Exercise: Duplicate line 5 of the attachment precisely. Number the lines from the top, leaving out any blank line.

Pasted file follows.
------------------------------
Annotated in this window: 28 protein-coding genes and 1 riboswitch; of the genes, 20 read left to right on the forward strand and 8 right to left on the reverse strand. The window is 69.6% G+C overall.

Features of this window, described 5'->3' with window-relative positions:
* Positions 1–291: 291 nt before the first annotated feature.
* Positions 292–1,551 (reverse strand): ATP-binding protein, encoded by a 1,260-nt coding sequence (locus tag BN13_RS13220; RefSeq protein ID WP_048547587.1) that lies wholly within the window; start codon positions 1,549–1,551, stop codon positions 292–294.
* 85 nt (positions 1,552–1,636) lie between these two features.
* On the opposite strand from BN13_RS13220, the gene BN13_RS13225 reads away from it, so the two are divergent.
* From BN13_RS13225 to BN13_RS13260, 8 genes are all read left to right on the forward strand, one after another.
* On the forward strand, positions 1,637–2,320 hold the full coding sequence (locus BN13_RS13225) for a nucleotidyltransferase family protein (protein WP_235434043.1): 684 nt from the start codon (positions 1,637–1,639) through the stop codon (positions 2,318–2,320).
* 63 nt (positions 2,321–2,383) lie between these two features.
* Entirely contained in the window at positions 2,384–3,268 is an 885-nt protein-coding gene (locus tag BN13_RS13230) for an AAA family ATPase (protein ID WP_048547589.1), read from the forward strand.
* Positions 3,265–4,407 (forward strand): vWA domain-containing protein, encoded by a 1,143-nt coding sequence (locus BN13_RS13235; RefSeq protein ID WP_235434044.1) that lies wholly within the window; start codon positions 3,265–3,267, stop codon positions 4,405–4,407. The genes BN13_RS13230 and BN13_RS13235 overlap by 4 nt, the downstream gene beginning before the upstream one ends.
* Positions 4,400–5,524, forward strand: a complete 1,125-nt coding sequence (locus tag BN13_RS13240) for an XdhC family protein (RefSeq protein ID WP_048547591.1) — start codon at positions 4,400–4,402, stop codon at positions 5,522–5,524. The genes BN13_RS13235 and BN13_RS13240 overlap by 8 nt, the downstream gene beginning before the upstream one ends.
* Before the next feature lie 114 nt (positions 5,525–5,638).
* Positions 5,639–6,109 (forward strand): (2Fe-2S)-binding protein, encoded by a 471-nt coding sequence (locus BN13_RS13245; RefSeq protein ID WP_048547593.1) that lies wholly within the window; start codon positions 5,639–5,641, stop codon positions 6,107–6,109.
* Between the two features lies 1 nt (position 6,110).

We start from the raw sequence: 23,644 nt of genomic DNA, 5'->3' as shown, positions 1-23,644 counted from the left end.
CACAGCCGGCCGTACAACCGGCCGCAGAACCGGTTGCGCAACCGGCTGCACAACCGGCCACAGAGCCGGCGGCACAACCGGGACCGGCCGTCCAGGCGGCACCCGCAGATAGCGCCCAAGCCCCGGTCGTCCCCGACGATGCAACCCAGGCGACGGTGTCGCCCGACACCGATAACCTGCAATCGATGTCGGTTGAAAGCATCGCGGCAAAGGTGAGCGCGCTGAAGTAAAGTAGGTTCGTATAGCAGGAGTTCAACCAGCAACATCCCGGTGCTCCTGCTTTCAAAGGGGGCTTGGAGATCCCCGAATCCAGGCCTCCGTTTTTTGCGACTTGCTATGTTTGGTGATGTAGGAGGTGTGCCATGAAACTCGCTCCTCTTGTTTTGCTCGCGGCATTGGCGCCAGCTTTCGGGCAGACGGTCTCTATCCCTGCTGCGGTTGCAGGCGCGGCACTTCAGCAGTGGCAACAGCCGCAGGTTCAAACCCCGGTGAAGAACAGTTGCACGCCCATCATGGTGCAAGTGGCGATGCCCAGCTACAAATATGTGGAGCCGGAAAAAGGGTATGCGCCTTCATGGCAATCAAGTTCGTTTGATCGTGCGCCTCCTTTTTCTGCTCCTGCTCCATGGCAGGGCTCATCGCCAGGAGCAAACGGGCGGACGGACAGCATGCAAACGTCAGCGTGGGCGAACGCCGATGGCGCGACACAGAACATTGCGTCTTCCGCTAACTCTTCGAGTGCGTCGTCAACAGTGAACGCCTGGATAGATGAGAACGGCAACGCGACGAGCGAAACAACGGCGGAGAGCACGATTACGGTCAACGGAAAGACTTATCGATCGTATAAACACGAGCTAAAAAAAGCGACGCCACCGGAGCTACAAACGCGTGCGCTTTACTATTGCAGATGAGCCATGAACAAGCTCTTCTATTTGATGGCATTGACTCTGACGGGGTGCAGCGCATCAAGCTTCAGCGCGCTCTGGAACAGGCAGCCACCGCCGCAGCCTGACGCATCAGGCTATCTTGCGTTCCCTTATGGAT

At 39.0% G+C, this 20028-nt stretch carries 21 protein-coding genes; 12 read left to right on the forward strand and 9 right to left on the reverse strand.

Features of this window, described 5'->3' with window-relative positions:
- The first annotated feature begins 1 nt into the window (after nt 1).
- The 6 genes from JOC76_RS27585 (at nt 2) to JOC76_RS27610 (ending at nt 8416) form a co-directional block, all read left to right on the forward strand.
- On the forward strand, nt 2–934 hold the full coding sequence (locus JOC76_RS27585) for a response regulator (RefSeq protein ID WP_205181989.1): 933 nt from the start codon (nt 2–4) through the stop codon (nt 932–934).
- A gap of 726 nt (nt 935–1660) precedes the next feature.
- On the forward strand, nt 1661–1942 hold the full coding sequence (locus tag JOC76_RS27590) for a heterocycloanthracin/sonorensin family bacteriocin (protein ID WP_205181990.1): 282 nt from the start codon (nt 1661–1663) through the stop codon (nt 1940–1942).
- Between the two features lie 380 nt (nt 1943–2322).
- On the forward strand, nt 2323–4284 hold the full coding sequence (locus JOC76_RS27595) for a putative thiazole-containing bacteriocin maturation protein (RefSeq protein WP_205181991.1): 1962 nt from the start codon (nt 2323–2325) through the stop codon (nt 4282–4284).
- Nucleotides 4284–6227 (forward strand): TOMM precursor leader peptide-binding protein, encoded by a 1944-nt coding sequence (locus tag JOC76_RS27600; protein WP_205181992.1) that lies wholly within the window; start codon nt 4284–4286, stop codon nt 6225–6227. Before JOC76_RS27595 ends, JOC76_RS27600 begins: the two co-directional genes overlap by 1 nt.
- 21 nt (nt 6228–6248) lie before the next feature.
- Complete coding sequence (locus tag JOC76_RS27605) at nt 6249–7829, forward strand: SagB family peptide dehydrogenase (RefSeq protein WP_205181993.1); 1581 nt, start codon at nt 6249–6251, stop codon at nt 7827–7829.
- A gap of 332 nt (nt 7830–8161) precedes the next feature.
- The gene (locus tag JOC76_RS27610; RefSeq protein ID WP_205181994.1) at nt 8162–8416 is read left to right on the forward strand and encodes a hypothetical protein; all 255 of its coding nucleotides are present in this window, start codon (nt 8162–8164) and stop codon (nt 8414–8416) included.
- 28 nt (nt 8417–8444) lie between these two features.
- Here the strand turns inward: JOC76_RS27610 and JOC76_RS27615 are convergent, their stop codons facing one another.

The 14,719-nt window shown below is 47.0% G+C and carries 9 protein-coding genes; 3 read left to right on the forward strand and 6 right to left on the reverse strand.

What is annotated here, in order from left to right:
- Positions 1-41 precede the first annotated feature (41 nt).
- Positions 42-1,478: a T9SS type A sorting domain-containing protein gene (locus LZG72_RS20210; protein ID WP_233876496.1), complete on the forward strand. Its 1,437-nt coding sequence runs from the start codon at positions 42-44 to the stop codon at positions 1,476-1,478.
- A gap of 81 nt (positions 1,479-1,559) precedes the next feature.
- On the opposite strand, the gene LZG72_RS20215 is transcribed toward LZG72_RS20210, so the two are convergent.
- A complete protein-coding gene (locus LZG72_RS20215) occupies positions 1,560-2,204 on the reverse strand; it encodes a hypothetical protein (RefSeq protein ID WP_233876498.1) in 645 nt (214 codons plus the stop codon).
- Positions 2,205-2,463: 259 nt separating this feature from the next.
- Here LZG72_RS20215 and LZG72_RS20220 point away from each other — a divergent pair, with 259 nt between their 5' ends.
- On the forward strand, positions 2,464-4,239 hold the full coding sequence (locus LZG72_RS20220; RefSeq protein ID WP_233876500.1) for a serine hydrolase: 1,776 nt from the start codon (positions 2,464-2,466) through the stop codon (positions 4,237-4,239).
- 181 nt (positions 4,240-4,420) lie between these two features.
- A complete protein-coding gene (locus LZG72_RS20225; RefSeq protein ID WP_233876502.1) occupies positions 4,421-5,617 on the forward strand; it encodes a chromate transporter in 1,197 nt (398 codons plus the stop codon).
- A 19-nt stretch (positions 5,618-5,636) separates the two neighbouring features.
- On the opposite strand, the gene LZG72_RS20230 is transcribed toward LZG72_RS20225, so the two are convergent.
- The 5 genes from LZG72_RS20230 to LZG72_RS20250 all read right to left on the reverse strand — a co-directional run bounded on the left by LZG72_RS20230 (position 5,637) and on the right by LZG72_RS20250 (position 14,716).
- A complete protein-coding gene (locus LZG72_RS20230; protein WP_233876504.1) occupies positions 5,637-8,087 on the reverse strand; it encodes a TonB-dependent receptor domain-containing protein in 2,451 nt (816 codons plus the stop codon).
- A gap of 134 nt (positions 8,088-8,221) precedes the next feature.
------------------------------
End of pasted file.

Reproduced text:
* 85 nt (positions 1,552–1,636) lie between these two features.